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tv   Headline News  RT  July 22, 2013 1:00pm-1:30pm EDT

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german intelligence is accused of using america's notorious surveillance program to its advantage that's just weeks condemned washington snooping activities. german chancellor angela merkel faces stiff questions over just how involved germany was in the prison spying program. an epidemic of birth defects and cancer in iraq is blamed on the u.s. led coalition's use of depleted uranium in military assaults we report from a. health cost is becoming increasingly visible. and britain's prime minister admits there's too much extremism among the syrian rebels his clearest indication yet that london is unwilling to go for full scale deliveries. what is behind the apparent top stories.
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live from studio center in moscow this is with you twenty four ounce a day a german magazine claims that intelligence services have been making active use of the u.s. national security agency secret spying program now that has raised questions over chancellor merkel's earlier condemnation of washington's surveillance tactics of the reports from. german chancellor angela merkel had to rigidly said that she only found out of the extent of the united states's spying programs through the media and it now comes out thanks to n.s.a. internal documents that have been reported by news magazine that well they were far
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more involved than she let on that indeed in fact they quote in the dish beagle article the internal memos that say that there was a willingness to take risks and pursue new opportunities for cooperation with the u.s. that was shown by the german authorities they also were talking about the head of the b n d germany's foreign security service that he showed an eagerness under desire to cooperate turns out that germany actually operated one of the main parts of the the expansive spying program that's called x. keyscore program that basically anybody who they were looking into they could find out exactly what was being searched online by that particular person and it's estimated around five hundred million. connections were being monitored every month by the spying program here in germany alone so it was quite an extensive program this news comes out is quite embarrassing time for german chancellor angela merkel
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there's an election coming up in september the involvement of germany in the n.s.a. spying program is being used extensively by the opposition mrs merkel was saying before she either didn't know what her own security services were doing or that perhaps she has misled the german people in germany it seems far more involved in the n.s.a. spying program than perhaps they were let on before. the original classified documents released by american whistleblower on the run edward snowden showed that the united states had been closely monitoring europeans especially germans one german m.e.p. well as far as comparing the practice to the stars he is germany's infamous secret police the justice minister said the reports were too alarming to be ignored and angler merkel's response was bugging is not what friends do she also condemned what she called cold war tactics well earlier my colleague andrew farmer he spoke would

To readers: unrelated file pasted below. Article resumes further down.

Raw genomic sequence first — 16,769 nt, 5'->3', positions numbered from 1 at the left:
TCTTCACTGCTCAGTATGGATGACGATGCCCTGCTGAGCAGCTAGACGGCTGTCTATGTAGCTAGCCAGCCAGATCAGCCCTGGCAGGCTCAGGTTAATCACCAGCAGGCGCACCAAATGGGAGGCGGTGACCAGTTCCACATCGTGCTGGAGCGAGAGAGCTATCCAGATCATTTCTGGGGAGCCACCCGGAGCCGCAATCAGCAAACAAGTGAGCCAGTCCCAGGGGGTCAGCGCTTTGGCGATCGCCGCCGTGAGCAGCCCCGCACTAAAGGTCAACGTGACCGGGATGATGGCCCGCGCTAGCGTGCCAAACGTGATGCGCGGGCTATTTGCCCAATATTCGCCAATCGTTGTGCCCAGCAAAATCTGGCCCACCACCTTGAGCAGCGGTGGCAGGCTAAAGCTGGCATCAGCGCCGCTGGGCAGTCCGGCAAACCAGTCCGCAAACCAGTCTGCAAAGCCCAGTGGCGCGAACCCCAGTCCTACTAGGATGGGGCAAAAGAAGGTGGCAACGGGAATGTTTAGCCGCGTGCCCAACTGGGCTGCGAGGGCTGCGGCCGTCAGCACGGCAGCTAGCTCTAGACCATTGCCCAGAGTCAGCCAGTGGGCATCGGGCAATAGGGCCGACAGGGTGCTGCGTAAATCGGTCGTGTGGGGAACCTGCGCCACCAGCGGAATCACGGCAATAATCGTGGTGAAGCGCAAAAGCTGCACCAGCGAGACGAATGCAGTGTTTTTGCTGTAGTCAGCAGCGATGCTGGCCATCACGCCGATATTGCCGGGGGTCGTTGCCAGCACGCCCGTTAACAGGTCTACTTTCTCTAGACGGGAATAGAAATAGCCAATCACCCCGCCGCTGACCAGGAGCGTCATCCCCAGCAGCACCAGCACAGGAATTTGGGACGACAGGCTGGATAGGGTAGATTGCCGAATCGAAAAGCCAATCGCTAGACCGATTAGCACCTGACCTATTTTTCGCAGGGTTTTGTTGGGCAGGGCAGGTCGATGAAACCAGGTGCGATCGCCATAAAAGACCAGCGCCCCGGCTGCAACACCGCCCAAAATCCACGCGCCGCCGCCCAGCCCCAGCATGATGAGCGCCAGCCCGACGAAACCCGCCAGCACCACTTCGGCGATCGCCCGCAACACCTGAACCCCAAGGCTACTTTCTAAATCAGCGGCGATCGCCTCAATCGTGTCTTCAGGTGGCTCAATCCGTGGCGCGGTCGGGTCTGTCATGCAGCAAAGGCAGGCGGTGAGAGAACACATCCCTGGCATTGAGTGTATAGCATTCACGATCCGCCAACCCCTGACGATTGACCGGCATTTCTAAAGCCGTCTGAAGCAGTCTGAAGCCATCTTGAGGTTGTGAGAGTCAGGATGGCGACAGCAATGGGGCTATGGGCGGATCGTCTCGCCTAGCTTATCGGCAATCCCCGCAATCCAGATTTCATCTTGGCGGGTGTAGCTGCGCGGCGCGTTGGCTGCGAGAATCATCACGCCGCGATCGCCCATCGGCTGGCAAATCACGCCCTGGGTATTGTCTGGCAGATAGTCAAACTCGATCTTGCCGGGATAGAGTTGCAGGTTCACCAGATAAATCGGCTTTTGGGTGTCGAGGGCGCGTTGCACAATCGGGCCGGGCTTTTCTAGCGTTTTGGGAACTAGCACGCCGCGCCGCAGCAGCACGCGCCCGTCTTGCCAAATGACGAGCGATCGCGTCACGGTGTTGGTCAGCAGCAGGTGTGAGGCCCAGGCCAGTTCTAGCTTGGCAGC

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be a trick dog and election candidate for the alternative for germany party who said the chancellor's statements don't stand up to scrutiny i don't have any reason to believe her everything she said so far has been a lie what we have discovered now is that the german all are also using american technology for spying on the german people so it makes absolutely no sense to say that they did know that there was some spying going on mentioning it we shouldn't call it's fine but monitoring on every single citizen i don't thing that eighty million people are monitored by anybody and the german government does not know it no i don't believe the chancellor because it has come out and said that its cooperation with us intelligence did help prevent a major terrorist attack in germany in two thousand and seven so do you not think that will certainly sway people in germany to think well perhaps we do need something like this. when the when the federal minister
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for interior. a business minister fredrik was asked specifically this question he couldn't even mention we couldn't even name the terroristic attack who have been prevented and then he later on he said well it was a terror terroristic attack we're going to very early stage so i mean what is a terroristic a tech in a very early stage so they haven't shown any evidence for what they are what they're doing and this is why i can't and you know monitoring eighty million people around the clock seven days a week twenty four hours a day and declaring this war on terror i think that's ridiculous and this is what people starts to understand that monitoring everybody without any reason has nothing to do with the with giving city security to everyone this is what we don't believe the u.s. is expresses concern over edward snowden's bid for temporary asylum in russia